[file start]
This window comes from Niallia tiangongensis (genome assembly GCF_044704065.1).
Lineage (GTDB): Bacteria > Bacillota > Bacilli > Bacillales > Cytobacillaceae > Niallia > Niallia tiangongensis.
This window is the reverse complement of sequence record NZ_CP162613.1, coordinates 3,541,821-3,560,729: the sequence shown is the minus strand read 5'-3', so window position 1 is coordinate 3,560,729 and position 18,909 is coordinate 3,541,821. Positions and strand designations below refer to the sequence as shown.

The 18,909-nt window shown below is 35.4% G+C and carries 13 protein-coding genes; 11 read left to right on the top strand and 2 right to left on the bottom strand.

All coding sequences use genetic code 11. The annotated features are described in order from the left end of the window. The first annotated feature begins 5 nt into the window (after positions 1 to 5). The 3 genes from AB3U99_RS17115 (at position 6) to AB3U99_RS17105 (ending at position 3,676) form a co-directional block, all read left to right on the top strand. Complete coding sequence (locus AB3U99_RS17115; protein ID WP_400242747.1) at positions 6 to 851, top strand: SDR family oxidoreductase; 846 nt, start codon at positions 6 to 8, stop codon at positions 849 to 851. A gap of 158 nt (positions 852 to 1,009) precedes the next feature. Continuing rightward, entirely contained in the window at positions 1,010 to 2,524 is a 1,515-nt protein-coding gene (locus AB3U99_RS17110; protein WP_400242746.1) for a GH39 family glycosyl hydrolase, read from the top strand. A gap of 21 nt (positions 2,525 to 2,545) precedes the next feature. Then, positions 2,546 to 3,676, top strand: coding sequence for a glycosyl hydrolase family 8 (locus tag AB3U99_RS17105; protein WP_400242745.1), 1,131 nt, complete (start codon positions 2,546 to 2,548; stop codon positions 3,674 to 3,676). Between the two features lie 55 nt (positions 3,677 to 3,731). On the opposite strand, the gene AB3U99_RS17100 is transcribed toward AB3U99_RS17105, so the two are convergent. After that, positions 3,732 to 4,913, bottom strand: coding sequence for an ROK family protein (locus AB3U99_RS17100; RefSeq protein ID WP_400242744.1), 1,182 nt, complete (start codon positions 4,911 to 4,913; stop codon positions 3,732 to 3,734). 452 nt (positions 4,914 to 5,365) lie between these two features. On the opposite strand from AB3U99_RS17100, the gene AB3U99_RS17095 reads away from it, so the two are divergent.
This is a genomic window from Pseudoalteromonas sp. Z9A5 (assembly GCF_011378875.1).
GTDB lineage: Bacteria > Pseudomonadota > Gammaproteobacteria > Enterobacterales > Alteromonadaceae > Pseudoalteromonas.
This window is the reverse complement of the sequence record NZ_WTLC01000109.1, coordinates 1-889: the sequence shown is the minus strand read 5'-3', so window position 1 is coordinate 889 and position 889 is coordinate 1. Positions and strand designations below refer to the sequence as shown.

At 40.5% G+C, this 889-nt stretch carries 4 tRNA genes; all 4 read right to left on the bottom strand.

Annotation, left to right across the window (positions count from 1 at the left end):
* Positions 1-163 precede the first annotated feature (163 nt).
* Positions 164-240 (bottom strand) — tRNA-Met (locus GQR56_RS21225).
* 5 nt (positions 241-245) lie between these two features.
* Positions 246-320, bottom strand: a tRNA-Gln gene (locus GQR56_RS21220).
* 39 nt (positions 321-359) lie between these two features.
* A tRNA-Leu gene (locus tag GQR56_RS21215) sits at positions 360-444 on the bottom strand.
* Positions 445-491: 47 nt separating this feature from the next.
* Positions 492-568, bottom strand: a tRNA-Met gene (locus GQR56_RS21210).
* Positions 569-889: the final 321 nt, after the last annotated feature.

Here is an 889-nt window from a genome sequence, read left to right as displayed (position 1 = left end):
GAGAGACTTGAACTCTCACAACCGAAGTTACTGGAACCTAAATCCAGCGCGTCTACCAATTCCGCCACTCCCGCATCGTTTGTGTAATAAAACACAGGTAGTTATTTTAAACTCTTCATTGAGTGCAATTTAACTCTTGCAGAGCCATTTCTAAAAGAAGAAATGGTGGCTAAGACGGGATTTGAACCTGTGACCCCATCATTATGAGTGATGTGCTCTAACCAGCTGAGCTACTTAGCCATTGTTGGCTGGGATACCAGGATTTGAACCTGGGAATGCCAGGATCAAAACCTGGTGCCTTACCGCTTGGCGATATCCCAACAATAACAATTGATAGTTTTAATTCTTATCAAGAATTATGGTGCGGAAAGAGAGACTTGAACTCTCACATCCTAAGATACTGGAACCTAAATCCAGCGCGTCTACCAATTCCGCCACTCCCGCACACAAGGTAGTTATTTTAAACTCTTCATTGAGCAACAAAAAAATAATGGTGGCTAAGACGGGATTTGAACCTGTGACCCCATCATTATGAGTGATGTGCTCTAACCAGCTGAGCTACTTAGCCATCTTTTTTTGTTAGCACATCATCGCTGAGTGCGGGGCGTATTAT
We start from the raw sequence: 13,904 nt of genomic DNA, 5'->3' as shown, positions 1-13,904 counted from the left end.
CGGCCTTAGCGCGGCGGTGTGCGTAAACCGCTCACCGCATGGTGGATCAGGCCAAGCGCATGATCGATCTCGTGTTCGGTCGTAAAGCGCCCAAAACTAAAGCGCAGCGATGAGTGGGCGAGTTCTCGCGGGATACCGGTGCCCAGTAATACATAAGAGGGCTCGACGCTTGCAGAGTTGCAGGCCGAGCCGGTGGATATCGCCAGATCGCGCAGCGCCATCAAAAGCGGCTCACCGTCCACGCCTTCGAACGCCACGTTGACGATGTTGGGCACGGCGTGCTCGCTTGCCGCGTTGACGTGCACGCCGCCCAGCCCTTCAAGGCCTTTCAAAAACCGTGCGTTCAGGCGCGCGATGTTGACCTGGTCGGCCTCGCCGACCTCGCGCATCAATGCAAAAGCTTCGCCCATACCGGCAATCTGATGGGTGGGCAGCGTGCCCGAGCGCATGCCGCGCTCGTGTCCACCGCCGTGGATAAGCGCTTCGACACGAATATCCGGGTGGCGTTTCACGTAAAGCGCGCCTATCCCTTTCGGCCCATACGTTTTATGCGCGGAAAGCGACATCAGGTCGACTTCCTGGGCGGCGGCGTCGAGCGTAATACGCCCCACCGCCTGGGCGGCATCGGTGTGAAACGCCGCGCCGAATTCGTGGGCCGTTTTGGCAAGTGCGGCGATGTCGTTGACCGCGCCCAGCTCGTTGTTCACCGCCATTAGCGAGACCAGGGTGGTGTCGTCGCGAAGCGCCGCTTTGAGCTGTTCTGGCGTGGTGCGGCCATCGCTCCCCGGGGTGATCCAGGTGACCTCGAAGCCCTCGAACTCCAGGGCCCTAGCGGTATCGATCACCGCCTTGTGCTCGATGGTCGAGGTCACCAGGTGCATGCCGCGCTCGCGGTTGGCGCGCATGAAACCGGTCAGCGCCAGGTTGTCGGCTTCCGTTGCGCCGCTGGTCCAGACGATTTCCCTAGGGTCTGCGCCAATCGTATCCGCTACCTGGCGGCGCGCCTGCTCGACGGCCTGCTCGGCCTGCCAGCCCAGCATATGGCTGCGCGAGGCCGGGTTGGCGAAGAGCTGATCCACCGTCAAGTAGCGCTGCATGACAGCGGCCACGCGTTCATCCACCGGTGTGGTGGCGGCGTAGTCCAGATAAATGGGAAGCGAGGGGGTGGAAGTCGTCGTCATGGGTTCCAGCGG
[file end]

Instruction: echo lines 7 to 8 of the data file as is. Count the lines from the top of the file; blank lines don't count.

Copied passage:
GTDB lineage: Bacteria > Pseudomonadota > Gammaproteobacteria > Enterobacterales > Alteromonadaceae > Pseudoalteromonas.
This window is the reverse complement of the sequence record NZ_WTLC01000109.1, coordinates 1-889: the sequence shown is the minus strand read 5'-3', so window position 1 is coordinate 889 and position 889 is coordinate 1. Positions and strand designations below refer to the sequence as shown.